Racism in America is Alive and Well
Fifteen decades after abolishing slavery, a non-contrite America is still a slave to its racist past.
It is 152 years since the bloody civil war that tore America apart ended and slavery officially abolished. While blacks are no longer slaves today, are they truly free? In a country where all are equal, why would we still need movements like Black Lives Matter?
The truth is America has not really come to terms with its ugly, racial bigotry and injustices. Certainly not in the way South Africa has managed to heal and rebuild after enduring one of the most brutal racial divides of the 20th century. South African poet and writer Don Mattera explains succinctly how a nation can take collective responsibility in righting the wrongs of its past: “Sorry is not just a word — it’s a deed, an act.” It took leaders of the stature of Nelson Mandela and Desmond Tutu to not only lead South Africa out of apartheid, but aid in its subsequent healing.
In strong contrast to that caliber of leadership, America has elected Donald Trump as its 45th president. His rise to ascendancy was driven by a campaign that not only lacked basic human decency, but was filled with xenophobia, Islamophobia and misogyny. His hateful rhetoric has successfully managed to stoke the simmering racial tensions in the country, culminating in the events in Charlottesville, Virginia on August 12.
Sensationalism over substance
American media have never helped the nation look within and confront the ghosts of the past. While it is no surprise that right-leaning media choose to turn a blind eye to the truth, it is disappointing that the left-leaning ones also choose sensationalism over substance. The handling of Trump’s campaign and his ill-thought-out tweets has made a mockery of news, creating a reality presidential show.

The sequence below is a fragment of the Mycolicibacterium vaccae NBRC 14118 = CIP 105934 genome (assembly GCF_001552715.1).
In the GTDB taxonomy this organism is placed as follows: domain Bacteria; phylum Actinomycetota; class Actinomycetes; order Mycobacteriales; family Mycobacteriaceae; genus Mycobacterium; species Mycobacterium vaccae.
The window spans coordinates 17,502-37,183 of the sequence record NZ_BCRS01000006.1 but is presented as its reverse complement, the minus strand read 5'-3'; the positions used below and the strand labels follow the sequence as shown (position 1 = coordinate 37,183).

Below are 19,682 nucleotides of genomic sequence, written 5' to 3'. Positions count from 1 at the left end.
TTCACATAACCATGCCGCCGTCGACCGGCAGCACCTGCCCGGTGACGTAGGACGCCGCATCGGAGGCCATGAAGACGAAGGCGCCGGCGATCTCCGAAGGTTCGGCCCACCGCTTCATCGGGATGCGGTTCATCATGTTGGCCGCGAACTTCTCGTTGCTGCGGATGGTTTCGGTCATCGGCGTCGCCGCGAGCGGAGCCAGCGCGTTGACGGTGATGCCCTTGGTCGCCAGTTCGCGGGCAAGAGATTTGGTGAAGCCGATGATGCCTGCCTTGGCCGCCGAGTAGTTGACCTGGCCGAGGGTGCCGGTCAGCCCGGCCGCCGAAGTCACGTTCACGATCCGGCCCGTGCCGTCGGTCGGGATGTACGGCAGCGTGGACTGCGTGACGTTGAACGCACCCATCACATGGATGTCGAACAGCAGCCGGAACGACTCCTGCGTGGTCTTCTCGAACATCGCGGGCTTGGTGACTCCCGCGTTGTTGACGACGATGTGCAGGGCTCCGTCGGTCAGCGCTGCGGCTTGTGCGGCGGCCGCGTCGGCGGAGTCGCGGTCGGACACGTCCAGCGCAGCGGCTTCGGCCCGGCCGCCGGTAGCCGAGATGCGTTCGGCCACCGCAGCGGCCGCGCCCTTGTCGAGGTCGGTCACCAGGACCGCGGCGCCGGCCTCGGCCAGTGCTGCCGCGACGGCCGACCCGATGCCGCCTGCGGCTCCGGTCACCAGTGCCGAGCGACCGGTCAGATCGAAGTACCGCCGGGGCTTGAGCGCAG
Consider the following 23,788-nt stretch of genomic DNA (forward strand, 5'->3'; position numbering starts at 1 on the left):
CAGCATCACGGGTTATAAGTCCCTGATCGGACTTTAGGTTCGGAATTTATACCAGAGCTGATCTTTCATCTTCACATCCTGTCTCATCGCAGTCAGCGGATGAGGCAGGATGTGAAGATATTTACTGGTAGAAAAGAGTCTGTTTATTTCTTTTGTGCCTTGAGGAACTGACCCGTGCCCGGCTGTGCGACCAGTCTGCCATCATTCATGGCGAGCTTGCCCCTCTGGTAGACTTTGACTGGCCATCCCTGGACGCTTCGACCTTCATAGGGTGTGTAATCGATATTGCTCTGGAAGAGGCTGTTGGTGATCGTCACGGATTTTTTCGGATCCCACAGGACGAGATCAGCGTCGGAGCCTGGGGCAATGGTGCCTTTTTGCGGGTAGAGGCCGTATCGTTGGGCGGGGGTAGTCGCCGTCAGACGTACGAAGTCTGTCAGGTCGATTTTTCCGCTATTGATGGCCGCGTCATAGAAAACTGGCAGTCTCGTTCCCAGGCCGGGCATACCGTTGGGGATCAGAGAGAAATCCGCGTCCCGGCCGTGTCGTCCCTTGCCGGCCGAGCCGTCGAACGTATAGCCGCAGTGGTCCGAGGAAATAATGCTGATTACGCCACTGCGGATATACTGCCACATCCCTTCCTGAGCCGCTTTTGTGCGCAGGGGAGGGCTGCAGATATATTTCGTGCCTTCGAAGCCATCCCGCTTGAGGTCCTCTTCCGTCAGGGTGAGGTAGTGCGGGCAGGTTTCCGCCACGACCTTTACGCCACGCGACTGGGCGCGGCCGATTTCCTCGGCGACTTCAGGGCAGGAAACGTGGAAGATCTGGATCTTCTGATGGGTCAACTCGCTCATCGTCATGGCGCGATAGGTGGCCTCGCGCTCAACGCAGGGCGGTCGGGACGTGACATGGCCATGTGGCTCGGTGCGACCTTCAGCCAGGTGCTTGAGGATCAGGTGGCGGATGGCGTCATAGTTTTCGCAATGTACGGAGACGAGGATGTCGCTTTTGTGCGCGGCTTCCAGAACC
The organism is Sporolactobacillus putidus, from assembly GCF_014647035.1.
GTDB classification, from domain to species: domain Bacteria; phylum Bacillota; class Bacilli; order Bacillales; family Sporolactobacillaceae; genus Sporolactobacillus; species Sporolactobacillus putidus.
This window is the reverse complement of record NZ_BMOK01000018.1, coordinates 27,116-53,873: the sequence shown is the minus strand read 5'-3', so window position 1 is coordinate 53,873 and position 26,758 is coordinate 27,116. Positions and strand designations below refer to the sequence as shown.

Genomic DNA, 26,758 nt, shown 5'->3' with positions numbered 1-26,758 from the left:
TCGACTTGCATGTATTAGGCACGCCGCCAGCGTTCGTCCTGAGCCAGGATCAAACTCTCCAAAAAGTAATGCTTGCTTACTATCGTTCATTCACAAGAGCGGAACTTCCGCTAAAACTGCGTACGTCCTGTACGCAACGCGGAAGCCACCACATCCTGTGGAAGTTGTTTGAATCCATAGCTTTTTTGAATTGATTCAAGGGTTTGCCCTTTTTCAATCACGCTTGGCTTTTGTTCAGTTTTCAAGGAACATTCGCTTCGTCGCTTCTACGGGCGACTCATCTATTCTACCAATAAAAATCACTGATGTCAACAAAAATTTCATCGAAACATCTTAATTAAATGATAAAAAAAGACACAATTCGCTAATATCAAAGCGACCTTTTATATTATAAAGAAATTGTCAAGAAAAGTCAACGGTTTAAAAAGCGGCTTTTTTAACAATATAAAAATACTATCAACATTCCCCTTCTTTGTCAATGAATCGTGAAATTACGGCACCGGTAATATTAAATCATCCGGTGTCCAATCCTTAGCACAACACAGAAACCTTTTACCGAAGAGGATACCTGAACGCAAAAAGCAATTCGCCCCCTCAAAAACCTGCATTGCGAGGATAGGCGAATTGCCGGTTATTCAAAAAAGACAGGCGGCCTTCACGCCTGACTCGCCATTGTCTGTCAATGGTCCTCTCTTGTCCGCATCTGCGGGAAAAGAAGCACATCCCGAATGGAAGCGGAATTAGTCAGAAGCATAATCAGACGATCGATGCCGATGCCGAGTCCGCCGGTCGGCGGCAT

Still, when it comes to describing hate perpetrated by white men, the media choose their words carefully. You will not hear the words terrorist, racist and riots when it comes to describing actions of white men. Instead, you will hear the phrases freedom of speech, shooter and mentally disturbed. A year after the Charleston church shooting massacre, covering the trial of the racist, white supremacist perpetrator, CNN’s headline read: “Mass shooter Dylann Roof, with a laugh, confesses, ‘I did it.’”
Yet when it comes to protests driven by the need to stand up for basic human rights and dignity, riots and unruly behavior are the terms that will dominate the airwaves. You will be hard pressed to find a headline that describes the incidents in Ferguson following Michael Brown’s death as “unrest.” The killing of Brown, who was shot dead by Officer Darren Wilson, caused the Ferguson unrest in August 2014. When a grand jury comprising nine white and three black people did not indict the police officer, a second wave of unrest followed in November. While there are innumerable instances of blatant racism, what happened in Ferguson epitomizes the racial injustice prevalent in America today.
Freedom to hate?